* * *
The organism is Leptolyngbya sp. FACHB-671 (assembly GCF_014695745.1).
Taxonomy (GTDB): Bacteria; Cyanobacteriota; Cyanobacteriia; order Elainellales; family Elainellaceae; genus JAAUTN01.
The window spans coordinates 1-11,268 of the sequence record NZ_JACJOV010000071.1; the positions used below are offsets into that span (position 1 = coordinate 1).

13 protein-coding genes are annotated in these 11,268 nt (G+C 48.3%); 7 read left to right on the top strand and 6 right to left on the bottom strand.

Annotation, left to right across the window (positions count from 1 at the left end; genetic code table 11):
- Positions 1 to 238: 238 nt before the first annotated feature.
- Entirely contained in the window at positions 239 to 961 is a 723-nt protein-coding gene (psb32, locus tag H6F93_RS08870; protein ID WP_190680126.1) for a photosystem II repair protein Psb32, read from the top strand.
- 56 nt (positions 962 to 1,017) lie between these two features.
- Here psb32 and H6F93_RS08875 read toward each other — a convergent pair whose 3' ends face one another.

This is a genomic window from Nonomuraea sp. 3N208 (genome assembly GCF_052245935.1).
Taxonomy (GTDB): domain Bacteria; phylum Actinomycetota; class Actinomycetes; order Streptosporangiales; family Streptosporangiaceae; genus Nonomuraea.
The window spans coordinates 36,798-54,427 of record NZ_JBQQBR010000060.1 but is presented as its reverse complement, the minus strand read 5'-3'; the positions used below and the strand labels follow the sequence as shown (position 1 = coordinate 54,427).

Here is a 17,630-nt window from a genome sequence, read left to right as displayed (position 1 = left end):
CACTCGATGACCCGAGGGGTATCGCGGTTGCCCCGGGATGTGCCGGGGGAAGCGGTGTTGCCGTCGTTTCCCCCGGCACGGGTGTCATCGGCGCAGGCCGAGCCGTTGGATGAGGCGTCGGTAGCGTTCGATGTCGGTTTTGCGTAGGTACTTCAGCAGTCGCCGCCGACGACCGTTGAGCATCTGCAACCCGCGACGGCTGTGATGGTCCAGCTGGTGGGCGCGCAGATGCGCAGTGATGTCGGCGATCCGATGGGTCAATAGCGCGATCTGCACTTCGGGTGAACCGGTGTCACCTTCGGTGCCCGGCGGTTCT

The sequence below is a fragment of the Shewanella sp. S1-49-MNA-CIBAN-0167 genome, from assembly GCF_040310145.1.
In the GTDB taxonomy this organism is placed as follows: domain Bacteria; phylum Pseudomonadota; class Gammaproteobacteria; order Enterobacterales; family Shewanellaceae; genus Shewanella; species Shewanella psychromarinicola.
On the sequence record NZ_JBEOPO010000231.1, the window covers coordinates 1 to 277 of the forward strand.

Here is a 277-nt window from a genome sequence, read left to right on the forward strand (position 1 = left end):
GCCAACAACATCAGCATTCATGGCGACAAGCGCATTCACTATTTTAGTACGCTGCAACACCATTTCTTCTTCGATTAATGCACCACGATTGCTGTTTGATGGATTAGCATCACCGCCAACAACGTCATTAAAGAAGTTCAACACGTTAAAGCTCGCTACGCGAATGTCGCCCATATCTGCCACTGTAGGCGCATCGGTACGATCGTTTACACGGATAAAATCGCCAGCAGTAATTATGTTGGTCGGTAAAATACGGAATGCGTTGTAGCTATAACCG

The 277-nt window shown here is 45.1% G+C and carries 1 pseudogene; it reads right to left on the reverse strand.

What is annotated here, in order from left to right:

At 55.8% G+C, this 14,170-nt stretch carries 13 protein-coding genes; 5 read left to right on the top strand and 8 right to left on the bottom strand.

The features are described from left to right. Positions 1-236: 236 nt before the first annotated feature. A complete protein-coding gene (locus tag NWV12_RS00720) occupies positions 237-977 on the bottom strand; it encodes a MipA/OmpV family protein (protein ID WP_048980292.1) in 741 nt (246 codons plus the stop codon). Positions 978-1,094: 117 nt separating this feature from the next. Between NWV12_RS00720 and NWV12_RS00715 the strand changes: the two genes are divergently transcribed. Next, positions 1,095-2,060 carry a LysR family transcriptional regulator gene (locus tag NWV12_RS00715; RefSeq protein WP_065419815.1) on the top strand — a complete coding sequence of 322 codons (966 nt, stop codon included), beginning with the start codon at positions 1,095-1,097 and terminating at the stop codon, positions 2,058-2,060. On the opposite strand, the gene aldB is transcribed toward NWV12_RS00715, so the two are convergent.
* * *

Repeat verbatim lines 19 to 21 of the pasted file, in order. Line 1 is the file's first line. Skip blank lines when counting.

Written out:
GCCAACAACATCAGCATTCATGGCGACAAGCGCATTCACTATTTTAGTACGCTGCAACACCATTTCTTCTTCGATTAATGCACCACGATTGCTGTTTGATGGATTAGCATCACCGCCAACAACGTCATTAAAGAAGTTCAACACGTTAAAGCTCGCTACGCGAATGTCGCCCATATCTGCCACTGTAGGCGCATCGGTACGATCGTTTACACGGATAAAATCGCCAGCAGTAATTATGTTGGTCGGTAAAATACGGAATGCGTTGTAGCTATAACCG

The 277-nt window shown here is 45.1% G+C and carries 1 pseudogene; it reads right to left on the reverse strand.

What is annotated here, in order from left to right: